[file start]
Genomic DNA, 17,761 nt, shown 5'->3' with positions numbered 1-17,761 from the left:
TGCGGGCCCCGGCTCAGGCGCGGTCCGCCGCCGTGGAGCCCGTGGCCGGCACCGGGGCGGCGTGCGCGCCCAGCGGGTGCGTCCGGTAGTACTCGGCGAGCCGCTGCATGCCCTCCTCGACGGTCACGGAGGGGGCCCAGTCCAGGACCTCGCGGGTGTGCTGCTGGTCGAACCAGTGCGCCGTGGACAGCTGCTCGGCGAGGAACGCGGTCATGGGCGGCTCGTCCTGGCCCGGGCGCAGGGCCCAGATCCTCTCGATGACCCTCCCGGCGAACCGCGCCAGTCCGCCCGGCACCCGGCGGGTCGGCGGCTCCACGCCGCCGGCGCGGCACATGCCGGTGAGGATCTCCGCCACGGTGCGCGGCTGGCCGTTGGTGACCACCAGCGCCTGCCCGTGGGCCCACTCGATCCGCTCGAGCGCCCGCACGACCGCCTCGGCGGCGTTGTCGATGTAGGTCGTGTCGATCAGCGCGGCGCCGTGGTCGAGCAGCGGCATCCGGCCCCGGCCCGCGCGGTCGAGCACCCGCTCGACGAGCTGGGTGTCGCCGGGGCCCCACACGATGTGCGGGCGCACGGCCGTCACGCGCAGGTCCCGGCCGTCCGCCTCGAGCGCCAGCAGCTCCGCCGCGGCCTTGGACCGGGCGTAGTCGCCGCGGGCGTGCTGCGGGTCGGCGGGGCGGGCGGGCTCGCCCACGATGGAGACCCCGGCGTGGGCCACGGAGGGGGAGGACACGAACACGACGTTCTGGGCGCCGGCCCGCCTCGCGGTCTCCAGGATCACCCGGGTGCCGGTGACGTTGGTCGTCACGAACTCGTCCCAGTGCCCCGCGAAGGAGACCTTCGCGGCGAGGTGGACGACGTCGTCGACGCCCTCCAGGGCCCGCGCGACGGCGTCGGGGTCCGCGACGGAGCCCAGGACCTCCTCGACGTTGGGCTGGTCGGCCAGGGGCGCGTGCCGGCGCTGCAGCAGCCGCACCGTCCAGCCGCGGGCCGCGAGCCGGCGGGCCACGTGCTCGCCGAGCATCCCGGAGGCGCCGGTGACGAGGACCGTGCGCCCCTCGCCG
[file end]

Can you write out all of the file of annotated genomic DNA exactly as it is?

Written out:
Genomic DNA, 17,761 nt, shown 5'->3' with positions numbered 1-17,761 from the left:
TGCGGGCCCCGGCTCAGGCGCGGTCCGCCGCCGTGGAGCCCGTGGCCGGCACCGGGGCGGCGTGCGCGCCCAGCGGGTGCGTCCGGTAGTACTCGGCGAGCCGCTGCATGCCCTCCTCGACGGTCACGGAGGGGGCCCAGTCCAGGACCTCGCGGGTGTGCTGCTGGTCGAACCAGTGCGCCGTGGACAGCTGCTCGGCGAGGAACGCGGTCATGGGCGGCTCGTCCTGGCCCGGGCGCAGGGCCCAGATCCTCTCGATGACCCTCCCGGCGAACCGCGCCAGTCCGCCCGGCACCCGGCGGGTCGGCGGCTCCACGCCGCCGGCGCGGCACATGCCGGTGAGGATCTCCGCCACGGTGCGCGGCTGGCCGTTGGTGACCACCAGCGCCTGCCCGTGGGCCCACTCGATCCGCTCGAGCGCCCGCACGACCGCCTCGGCGGCGTTGTCGATGTAGGTCGTGTCGATCAGCGCGGCGCCGTGGTCGAGCAGCGGCATCCGGCCCCGGCCCGCGCGGTCGAGCACCCGCTCGACGAGCTGGGTGTCGCCGGGGCCCCACACGATGTGCGGGCGCACGGCCGTCACGCGCAGGTCCCGGCCGTCCGCCTCGAGCGCCAGCAGCTCCGCCGCGGCCTTGGACCGGGCGTAGTCGCCGCGGGCGTGCTGCGGGTCGGCGGGGCGGGCGGGCTCGCCCACGATGGAGACCCCGGCGTGGGCCACGGAGGGGGAGGACACGAACACGACGTTCTGGGCGCCGGCCCGCCTCGCGGTCTCCAGGATCACCCGGGTGCCGGTGACGTTGGTCGTCACGAACTCGTCCCAGTGCCCCGCGAAGGAGACCTTCGCGGCGAGGTGGACGACGTCGTCGACGCCCTCCAGGGCCCGCGCGACGGCGTCGGGGTCCGCGACGGAGCCCAGGACCTCCTCGACGTTGGGCTGGTCGGCCAGGGGCGCGTGCCGGCGCTGCAGCAGCCGCACCGTCCAGCCGCGGGCCGCGAGCCGGCGGGCCACGTGCTCGCCGAGCATCCCGGAGGCGCCGGTGACGAGGACCGTGCGCCCCTCGCCG